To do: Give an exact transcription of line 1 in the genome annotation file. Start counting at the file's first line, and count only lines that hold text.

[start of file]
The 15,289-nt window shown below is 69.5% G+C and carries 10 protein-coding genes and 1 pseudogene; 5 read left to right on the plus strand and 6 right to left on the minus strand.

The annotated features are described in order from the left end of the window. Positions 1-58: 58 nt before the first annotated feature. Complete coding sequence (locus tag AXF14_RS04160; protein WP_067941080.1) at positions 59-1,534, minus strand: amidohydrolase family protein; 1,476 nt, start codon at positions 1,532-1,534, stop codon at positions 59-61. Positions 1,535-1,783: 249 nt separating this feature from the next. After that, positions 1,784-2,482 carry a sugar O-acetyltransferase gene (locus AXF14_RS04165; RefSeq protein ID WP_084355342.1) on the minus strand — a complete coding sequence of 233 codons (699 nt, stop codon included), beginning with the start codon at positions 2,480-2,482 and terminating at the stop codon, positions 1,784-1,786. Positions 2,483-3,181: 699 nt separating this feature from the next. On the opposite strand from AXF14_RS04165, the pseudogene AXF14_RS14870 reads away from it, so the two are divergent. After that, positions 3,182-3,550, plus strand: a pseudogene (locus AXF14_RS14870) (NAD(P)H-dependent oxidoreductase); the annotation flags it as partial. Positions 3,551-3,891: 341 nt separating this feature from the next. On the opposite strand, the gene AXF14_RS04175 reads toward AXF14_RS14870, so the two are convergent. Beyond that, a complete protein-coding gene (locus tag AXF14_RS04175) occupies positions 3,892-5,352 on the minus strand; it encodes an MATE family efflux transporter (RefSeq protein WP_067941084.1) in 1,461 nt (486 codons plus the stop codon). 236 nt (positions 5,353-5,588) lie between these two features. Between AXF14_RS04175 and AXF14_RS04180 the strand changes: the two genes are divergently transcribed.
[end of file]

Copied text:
The 15,289-nt window shown below is 69.5% G+C and carries 10 protein-coding genes and 1 pseudogene; 5 read left to right on the plus strand and 6 right to left on the minus strand.